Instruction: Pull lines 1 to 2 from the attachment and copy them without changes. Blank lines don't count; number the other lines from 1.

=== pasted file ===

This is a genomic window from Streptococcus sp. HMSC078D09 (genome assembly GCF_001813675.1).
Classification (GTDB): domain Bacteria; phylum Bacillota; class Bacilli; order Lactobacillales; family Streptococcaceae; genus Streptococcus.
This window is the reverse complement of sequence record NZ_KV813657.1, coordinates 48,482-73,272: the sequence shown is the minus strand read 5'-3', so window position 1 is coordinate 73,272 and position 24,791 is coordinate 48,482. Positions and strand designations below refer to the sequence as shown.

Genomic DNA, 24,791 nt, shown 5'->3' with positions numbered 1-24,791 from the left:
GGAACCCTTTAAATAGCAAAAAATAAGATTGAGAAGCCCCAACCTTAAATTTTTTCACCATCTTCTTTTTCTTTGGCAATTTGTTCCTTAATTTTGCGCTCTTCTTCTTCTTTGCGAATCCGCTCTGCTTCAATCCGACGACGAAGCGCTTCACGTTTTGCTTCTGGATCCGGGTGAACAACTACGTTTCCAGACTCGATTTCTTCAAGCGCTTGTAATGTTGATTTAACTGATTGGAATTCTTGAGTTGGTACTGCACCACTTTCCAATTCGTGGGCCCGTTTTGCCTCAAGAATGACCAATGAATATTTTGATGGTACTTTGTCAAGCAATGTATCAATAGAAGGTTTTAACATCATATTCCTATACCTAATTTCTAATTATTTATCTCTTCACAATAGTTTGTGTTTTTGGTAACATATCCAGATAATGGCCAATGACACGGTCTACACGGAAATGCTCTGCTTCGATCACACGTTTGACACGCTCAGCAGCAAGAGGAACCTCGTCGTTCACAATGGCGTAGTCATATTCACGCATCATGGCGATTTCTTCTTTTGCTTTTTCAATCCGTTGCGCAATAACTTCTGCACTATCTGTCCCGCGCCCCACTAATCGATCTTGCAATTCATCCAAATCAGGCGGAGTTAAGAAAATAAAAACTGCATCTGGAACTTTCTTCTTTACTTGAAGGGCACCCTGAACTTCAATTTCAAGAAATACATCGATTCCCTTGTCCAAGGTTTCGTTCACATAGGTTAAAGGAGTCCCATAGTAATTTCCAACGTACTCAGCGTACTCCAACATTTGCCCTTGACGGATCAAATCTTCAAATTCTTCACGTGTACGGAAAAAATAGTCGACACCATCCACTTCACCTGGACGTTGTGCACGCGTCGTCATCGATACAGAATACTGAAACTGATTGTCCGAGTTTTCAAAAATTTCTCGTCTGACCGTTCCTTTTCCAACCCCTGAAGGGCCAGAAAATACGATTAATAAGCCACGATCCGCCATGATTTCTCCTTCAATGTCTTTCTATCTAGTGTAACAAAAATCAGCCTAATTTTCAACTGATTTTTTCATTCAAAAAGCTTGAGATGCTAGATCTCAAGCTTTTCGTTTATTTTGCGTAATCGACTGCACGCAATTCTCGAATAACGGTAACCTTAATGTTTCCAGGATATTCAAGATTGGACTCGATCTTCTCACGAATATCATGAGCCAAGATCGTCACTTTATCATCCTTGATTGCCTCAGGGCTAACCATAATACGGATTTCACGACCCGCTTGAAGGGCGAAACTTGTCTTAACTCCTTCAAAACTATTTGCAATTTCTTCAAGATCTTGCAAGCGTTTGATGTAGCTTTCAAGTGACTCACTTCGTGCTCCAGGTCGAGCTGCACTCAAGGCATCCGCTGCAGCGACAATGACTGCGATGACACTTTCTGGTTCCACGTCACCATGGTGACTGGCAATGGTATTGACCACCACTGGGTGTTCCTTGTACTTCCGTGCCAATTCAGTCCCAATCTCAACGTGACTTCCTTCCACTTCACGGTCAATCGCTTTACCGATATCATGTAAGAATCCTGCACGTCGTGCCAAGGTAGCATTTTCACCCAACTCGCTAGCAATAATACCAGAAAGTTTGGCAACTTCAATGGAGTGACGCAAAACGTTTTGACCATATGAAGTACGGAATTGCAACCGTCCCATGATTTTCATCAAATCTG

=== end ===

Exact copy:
This is a genomic window from Streptococcus sp. HMSC078D09 (genome assembly GCF_001813675.1).
Classification (GTDB): domain Bacteria; phylum Bacillota; class Bacilli; order Lactobacillales; family Streptococcaceae; genus Streptococcus.